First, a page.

I volunteer in children's ministry at church. I used to volunteer every other week, but we had a change in children's ministry leaders amongst other changes and there left a gap in the schedule that needed to be filled by someone so I volunteered to step in and help weekly until such a gap could be filled. I have to tell you since I started doing this, I've really come to appreciate a Sunday afternoon nap.

We work with children ages three up to sixth grade. We all stay together for worship songs and the lessons and then break up into age appropriate groups, usually preschool to kindergarten, first to third grade, fourth to sixth grade. I take the first group, three year olds to kindergarteners. Usually the time we break up, we may do a craft, a science project, a game, but we can relate better at that point with a smaller group of similarly aged children.

Today while working at church, watching the children's minister interacting with the children, singing along with them, doing the motions to the songs, running around the room with the motions, a big smile on her face, shining God's love, after an exhausting week of running Vacation Bible School with over 50 kids in attendance, greeting kids that had come to the camp and now with their families were coming for the first time to our church, comforting a shy child, I was moved to tears. I had to contain myself, get a hold of myself, putting aside my emotions and smile broadly, singing along.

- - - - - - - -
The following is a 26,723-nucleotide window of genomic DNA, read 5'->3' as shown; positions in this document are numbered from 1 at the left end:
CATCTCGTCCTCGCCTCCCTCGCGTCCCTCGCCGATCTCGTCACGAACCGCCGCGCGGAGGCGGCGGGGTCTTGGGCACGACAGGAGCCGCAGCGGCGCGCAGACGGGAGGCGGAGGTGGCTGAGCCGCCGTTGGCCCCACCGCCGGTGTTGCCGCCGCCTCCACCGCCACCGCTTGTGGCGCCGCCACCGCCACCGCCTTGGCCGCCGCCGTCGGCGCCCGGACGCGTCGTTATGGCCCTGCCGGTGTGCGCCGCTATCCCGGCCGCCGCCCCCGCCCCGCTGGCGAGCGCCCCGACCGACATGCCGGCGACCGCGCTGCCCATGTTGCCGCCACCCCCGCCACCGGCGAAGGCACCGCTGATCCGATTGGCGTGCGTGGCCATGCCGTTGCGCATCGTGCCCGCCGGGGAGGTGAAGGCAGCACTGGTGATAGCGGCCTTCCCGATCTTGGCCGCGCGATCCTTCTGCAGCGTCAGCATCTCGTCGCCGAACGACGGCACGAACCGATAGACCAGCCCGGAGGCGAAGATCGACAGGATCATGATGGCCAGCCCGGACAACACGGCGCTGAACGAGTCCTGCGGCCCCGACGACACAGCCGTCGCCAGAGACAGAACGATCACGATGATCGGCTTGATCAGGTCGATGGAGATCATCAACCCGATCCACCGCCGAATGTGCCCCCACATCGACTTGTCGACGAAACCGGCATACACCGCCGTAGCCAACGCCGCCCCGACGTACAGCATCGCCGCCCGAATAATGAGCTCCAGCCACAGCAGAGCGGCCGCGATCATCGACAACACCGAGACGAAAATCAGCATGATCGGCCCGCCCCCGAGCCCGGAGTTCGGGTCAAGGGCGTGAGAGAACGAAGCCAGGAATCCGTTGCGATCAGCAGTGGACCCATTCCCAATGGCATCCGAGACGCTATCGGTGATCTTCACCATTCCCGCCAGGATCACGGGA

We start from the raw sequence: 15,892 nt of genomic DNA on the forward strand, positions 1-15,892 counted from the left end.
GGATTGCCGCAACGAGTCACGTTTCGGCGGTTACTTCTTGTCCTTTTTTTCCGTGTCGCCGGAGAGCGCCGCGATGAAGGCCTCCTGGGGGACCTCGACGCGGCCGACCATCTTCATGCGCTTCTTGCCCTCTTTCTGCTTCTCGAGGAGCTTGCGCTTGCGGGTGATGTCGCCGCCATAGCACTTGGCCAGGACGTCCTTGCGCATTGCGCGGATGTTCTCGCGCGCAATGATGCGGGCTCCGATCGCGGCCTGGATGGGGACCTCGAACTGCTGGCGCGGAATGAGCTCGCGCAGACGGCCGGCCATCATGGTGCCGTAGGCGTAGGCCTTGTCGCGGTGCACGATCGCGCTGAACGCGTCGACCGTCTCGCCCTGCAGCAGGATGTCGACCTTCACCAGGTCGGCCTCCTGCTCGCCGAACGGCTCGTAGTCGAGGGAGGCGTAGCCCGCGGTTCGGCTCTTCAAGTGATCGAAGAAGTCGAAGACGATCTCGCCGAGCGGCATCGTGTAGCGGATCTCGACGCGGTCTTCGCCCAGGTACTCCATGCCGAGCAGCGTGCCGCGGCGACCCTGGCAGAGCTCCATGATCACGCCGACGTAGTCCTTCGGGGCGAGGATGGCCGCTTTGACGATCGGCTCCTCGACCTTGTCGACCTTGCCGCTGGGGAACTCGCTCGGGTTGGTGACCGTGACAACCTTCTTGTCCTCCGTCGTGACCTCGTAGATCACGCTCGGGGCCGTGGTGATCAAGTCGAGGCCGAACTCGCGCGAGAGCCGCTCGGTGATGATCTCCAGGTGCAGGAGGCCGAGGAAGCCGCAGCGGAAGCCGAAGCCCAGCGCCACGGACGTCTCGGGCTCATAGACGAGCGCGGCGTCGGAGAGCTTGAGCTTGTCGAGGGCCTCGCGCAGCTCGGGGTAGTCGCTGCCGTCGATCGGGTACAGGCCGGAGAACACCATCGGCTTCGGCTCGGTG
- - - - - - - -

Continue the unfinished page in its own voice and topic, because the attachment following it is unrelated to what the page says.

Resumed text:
I am so blessed to work with such a Godly young woman. Children's ministry is hard work; trying to engage the young ones, trying to get volunteers, trying to keep things alive and relevant. She has a purpose, she has a plan, she has a faith, she prays, God answers, kids are hearing the good news of Jesus. Kids are singing, kids are sharing, kids are learning, kids are serving.

I'm crying typing this.

I am so blessed to work with Michelle. God's light is shining through her.

Matthew 18:5 And whoever welcomes one such child in my name welcomes me.

Jesus is being welcomed at our abundantly week after week after week because of her faithfulness. Thank you Lord Jesus.

Thursday, June 7, 2012

I'm on strike

Usually I'm a pretty compliant person, follow rules, try to get along with people; try not to rock the boat so to speak, try to help out with this and that, a team player.

But lately, I've been on strike about a few things.